Soul Asylum - Made to Be Broken
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It’s got to be one of the more ironic moments in rock history: Dave Pirner, acoustic guitar in hand, singing—clearly to himself—“Where will you be in 1993? / Still sitting in the same chair,” on “Never Really Been,” the song at the emotional and temporal center of Soul Asylum’s 1986 album Made to Be Broken. Ironic, of course, because 1993 would see the band transition from perennial Minneapolis second-stringers who walked in the footsteps of the Replacements and Hüsker Dü to multi-platinum superstars who played the White House lawn and dated Winona Rider (just Pirner, not the band). And ironic because Made to Be Broken was essentially an album dedicated to preemptive retrospective weariness at failure by a band so certain of its own futility that it could already see itself looking back at its inevitable lack of success and shrugging in resignation.
As such, the album taps into a potent spirit of underdog defeatism; it’s the sound of watching the tour bus through the window of the cramped van, gazing at the hotel en route to the fan’s couch or floor, and imagining a bath while showering in a sink. It is, in short, not far in spirit from the ‘Mats or in sound from the Hüskers (Bob Mould produced, which explains the familiar muddy sound and sometimes multitracked vocals). Or in some respect, from Rodney Dangerfield, which is why Made to Be Broken—and Soul Asylum in general—merits a second thought. Hipsters may love to hate the band, knowing them only from some MTV video about missing children, but in fact Soul Asylum deserves a place in the pantheon of 1980s indie rock. Success may have spared Dave Pirner a life of mindless day jobs, but it ruined his chances at canonization alongside his peers as the unrewarded vanguard cadre of alternative rock—no chapter in Our Band Could Be Your Life for these guys. Nothing but “one-hit wonder” sneers awaited this band (when I was in Nashville in the summer of 2003, they played a glorified beer tent for $5); they expected even less, but deserved so much more.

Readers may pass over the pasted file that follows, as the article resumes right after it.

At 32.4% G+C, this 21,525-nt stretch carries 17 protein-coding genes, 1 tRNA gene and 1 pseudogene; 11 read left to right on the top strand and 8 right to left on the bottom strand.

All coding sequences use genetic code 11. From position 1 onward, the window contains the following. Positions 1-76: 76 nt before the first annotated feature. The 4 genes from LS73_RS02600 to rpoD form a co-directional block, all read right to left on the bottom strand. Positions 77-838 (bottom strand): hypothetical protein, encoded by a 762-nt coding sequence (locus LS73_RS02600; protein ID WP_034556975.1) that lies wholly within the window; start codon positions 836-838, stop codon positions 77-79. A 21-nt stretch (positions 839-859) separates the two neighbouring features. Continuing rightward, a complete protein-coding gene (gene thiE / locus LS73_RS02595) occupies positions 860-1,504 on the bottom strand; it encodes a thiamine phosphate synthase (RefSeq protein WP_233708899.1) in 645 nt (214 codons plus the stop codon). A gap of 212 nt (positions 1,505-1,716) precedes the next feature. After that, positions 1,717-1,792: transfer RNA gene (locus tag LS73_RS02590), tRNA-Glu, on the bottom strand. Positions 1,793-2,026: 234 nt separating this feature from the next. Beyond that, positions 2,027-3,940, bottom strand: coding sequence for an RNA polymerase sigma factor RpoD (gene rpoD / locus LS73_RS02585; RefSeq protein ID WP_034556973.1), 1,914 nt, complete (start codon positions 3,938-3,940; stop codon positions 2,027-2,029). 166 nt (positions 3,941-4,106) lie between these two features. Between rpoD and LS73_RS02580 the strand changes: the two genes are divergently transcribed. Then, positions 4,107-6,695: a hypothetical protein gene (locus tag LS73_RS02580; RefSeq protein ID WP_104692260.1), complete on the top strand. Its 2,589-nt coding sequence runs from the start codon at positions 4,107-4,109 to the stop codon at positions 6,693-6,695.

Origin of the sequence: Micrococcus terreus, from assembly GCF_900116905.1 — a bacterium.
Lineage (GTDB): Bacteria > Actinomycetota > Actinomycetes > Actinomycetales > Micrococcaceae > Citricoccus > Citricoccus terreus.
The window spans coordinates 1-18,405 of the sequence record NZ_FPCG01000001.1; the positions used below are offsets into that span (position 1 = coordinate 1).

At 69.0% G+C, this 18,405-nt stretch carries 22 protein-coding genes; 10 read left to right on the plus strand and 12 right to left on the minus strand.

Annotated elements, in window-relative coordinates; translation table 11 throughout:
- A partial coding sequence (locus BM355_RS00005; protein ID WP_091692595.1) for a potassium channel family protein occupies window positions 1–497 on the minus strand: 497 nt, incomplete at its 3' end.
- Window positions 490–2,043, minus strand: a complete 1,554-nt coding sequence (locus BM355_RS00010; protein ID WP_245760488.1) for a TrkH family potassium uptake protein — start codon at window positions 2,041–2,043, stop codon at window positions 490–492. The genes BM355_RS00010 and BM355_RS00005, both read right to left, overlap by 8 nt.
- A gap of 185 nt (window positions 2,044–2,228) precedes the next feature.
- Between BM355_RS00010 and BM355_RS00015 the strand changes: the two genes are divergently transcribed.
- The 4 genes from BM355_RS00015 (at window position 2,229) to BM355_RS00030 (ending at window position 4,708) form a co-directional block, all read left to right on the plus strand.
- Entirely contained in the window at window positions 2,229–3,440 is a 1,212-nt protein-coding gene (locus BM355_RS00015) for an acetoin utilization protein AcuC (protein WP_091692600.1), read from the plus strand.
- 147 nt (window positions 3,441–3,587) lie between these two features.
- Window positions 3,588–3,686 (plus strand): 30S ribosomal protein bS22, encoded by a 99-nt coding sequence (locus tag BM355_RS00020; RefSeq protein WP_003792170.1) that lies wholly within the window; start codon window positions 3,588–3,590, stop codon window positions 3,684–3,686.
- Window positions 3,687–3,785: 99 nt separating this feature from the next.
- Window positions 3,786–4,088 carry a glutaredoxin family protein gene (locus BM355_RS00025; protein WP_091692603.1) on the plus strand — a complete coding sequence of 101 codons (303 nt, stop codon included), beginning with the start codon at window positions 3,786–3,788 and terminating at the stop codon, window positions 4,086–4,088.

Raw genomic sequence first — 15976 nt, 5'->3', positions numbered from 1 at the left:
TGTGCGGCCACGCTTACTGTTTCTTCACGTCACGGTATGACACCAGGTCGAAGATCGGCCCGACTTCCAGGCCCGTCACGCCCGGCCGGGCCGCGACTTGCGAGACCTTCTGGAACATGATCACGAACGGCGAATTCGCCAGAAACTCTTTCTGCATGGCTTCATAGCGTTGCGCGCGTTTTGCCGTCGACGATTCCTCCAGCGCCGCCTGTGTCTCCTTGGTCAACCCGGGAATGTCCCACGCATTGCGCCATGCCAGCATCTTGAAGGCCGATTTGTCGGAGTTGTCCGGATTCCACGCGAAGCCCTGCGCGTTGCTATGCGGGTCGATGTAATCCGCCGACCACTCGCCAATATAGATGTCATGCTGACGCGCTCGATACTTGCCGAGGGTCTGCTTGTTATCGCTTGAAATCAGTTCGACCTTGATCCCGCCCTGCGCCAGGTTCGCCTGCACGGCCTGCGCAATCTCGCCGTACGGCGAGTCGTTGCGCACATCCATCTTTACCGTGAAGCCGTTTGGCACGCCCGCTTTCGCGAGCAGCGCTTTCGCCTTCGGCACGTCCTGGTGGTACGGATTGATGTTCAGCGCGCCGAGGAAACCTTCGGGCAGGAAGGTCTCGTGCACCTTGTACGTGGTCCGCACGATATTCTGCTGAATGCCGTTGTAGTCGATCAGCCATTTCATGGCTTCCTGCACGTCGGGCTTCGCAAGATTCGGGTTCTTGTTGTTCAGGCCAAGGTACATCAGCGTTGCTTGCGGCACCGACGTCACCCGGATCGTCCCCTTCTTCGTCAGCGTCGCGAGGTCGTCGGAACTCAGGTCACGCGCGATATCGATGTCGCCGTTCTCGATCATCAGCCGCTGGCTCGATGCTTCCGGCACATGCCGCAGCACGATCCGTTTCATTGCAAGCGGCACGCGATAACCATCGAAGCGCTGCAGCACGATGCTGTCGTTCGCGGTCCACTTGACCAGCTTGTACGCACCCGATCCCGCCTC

Made to Be Broken announces itself with “Tied to the Tracks,” which quickly taps into the theme: “Don’t you remember the years,” Pirner asks from some bleak future, “We got nowhere, we got nowhere.” Versatile guitarist Dan Murphy assists with a solo emphasizing the Midwestern virtues of craftsmanship and economy (I say this not with condescension but as a displaced Minnesotan forced to grow up in rural Alaska, a condition that admittedly inspired a romanticization of all things from the land of 10,000 lakes). The song closes with a chord left fading as Pirner wonders, “Do you think you can find a place for my dreams?” Next, “Ship of Fools” inverts the formula—a soaring guitar line precedes lurching chords rather than follows them—to equal effect, as Pirner deploys his penchant for rendering fresh the shopworn clichés of the hard-knock life with a story of sailors enjoying a night of drunken relief before killing each other in a fight. Paul Westerberg himself couldn’t have said it better: “I can’t change the world by complaining / You can’t change it with a kiss.”